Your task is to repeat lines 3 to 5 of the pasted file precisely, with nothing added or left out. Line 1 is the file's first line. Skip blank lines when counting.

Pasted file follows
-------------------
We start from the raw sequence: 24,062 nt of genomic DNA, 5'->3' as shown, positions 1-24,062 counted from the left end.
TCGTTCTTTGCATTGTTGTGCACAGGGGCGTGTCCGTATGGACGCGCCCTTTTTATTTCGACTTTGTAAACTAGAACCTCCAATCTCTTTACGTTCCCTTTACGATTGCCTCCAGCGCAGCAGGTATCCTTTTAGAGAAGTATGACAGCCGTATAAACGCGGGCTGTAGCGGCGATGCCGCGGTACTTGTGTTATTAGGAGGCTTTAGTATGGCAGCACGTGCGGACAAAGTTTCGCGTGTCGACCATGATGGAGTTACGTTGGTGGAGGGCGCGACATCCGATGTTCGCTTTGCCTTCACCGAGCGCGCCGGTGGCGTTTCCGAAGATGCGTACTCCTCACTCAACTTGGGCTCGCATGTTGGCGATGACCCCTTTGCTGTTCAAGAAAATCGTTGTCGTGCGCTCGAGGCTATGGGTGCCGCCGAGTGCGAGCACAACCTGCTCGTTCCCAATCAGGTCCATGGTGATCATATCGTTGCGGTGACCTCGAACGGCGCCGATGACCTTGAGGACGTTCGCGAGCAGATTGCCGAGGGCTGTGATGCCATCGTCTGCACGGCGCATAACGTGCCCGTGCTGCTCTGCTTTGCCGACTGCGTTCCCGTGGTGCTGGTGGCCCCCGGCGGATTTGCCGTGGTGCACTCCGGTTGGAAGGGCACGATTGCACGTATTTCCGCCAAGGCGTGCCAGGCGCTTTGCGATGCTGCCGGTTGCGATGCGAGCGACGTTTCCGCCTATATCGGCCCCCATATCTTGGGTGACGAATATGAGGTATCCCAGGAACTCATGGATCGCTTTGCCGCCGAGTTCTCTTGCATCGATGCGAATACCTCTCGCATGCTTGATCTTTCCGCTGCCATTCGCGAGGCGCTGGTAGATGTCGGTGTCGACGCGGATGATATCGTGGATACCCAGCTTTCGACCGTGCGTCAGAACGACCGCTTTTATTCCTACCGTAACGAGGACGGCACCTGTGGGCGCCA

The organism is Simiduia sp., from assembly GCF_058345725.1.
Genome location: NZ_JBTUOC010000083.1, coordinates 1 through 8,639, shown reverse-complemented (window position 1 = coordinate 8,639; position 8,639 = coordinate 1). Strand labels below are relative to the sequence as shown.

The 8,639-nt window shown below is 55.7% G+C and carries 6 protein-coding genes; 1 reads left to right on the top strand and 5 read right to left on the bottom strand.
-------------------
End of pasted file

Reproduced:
The organism is Simiduia sp., from assembly GCF_058345725.1.
Genome location: NZ_JBTUOC010000083.1, coordinates 1 through 8,639, shown reverse-complemented (window position 1 = coordinate 8,639; position 8,639 = coordinate 1). Strand labels below are relative to the sequence as shown.

The 8,639-nt window shown below is 55.7% G+C and carries 6 protein-coding genes; 1 reads left to right on the top strand and 5 read right to left on the bottom strand.